Which bridge do you want to drive on when it is 20 years old? The one built to minimum standards or the one overbuilt?
When we treatment plan a person for implants we have to look at many of the same factors as our civil planners and engineers. First and foremost we need to survey the area where the implants will be placed. How strong is the bone? How much chewing force will be applied? Man or woman? Young or old? Frail or built like a bull? Will the implant teeth be biting against natural teeth, dentures or more implants? What type of teeth will be placed on these implants? The more fixed the teeth are, the more support they require. Removable dentures can be held in place by fewer implants than fixed porcelain teeth. A minimum of 8 implants is required on the upper jaw to support fixed non-removable porcelain teeth, provided that the bone density is good. If the bone density is poor then 10-12 implants may be required. This will vary from person to person depending on the factors listed above. It is always best when engineering anything to over engineer it. If you build to the lowest, cheapest standard then it may work for a while but eventually it will fail. Also when you consider that we hope that the implants will last a lifetime, we have to build in a little bit of a cushion. So let’s say we could support all the teeth on 6 implants at the barest minimum and we place 6. Then we make the porcelain teeth (which by the way cost between $7,000- $14,000 just for the laboratory to make them- not including the dentist’s fees, which are more) and we then lose an implant. Now we are supporting the teeth on just 5 implants which is below the minimum. Soon the other implants will become overloaded and begin to fail. Eventually all the work will be lost. If an engineering cushion had been built in from the beginning by placing 8 or more implants then if one is lost it is no problem. When you consider that everybody heals differently and that on average implants have a survival rate of 96%-97% then it stands to reason that 3-4 out of a hundred will fail to initially integrate. (This usually happens before the porcelain teeth are made but not always) A cushion is therefore not only good engineering from a stress point of view but also from a practical point of view. If I need 8 implants, place 10 and one fails to heal, then we can still continue on and make the teeth. If I place 8 and one fails then we have to wait 3-4 months for the site to heal before we can replace the implant. This will then have to heal for a while again before the teeth are made. Do you really want to wait an extra 6-9 months for your teeth because we didn’t place enough implants?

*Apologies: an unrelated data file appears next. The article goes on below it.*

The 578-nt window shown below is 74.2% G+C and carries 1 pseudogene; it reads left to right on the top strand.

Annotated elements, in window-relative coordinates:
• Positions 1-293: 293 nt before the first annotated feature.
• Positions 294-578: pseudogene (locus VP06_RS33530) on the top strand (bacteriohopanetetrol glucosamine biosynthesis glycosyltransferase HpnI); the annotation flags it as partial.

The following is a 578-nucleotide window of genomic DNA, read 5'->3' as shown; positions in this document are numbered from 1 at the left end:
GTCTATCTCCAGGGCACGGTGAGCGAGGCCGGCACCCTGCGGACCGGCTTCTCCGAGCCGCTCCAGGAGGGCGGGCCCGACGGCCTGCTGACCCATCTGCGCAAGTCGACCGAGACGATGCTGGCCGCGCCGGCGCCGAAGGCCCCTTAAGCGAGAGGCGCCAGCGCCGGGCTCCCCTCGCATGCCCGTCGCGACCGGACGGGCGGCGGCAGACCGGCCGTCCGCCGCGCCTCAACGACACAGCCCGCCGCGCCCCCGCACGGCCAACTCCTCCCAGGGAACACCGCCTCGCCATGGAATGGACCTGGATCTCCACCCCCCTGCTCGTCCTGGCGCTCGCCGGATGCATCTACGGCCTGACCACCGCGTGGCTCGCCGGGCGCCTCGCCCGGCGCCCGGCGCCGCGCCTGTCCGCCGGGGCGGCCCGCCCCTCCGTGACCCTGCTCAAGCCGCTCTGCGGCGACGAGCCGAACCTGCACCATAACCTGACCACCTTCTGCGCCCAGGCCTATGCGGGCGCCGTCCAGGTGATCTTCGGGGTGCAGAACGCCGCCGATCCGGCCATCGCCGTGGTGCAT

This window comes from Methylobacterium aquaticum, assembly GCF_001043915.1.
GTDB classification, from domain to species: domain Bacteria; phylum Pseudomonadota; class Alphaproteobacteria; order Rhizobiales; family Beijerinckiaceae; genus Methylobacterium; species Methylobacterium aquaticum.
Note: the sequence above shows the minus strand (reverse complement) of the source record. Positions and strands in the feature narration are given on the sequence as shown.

My philosophy is to over-engineer everything. I want my work to last.
What is a Sinus Lift?
When an upper back tooth is lost, not only will the outer bone and gum shrink but the maxillary sinus that sits at the root tips will begin to expand as well. Just the simple act of breathing in and out is enough pressure to cause the sinus to expand once the tooth roots no longer hold up the sinus floor. Consequently, if you decide after a few years to replace this missing tooth with an implant you may be told that the sinus floor is now in the way.
The analogy I usually give to my patients is to imagine that you want to hang a very heavy picture on your wall. We all know that despite the wall looking very solid on the outside, that your wall is actually hollow behind the drywall. Thus if we put our anchor into this wall it will punch through into the air space behind the drywall. This isn’t a good idea if that space is in your sinus.
So how do we get around this? Well we need to add some plaster behind the drywall so that the implant anchor will be totally in plaster. This is what a sinus lift entails. Lining the bony floor of the sinus is a lining we call the sinus membrane. Imagine the skin on the inside of your nose that lines your nasal passages extending through all your sinuses. It is this lining that we lift up. Between the lifted sinus lining and the bony sinus floor we place our bone graft. This is then left to harden and turn into new bone and eight to nine months later the new bone will be ready to have the implant anchor placed. This, is a Sinus Lift and it has become a very common procedure with a high success rate.